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Fort Scott Kansas

Photos Mike Sinnwell August 2015

Fort Scott was named in honor of General Winfield Scott, and it was established on May 30, 1842 at the crossing of the Fort Leavenworth and the Fort Gibson military road. Initially it was called Camp Scott

Back then it was located on the edge of where Indian territory began and white settlements stopped. Overlooking the confluence of Mill Creek and the Marmaton River, the location was perfect for helping to protect and maintain the many pioneers headed westward.

Soon, Fort Scott evolved from a small military fort into a settlement that went by the same name. However, the post was virtually abandoned in April 1853, when the garrison was transferred to Fort Riley and other western posts. The buildings were sold at public auction on May 16, 1855. The Government did not own the land.

After the outbreak of the Civil War, Fort Scott was reactivated on March 29, 1862 and again assumed importance as a military outpost. At this time, the settlement of Fort Scott was socially and politically divided due to its proximity to the Missouri border and the conflict that preceded the war, referred to as "Bleeding Kansas." During the war, Fort Scott was continually occupied by Union forces, becoming a large supply depot and was critical to the defense of eastern Kansas and the Midwest. However, after the war was over, the fort was once again abandoned in the fall of 1865.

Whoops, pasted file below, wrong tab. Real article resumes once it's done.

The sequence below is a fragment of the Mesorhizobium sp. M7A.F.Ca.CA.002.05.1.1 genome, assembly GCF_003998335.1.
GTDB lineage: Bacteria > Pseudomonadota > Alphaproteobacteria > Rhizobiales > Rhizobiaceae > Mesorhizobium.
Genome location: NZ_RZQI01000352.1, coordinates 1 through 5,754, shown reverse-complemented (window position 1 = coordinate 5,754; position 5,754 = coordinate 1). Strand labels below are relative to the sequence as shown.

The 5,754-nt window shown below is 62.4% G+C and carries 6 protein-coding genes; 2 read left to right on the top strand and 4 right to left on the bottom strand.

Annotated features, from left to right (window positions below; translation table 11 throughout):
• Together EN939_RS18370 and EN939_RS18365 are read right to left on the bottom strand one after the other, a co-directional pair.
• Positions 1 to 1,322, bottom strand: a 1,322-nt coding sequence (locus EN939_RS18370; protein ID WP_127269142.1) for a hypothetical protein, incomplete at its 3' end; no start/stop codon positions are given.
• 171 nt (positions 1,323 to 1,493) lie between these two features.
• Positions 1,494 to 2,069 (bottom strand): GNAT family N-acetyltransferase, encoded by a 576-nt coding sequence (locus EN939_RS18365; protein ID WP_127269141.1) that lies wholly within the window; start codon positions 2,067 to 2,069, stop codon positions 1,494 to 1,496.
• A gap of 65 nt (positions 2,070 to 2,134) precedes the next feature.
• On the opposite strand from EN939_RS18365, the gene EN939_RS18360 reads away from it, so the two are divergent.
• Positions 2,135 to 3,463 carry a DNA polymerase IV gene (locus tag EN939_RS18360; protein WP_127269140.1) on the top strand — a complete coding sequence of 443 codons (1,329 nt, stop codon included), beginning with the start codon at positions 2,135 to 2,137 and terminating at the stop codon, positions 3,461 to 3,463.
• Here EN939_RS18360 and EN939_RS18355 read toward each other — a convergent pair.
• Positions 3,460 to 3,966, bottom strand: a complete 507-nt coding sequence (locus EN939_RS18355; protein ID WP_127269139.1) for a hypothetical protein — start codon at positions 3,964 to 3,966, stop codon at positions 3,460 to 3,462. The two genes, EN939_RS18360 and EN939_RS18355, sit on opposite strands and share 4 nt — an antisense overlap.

In the meantime, the settlement of Fort Scott that had grown up around the post developed into a large railroad boomtown in the 1870's.

Today, the city of Fort Scott is the only major town still existing in Kansas that developed from a U.S. Army fort established before Kansas became a territory and a state.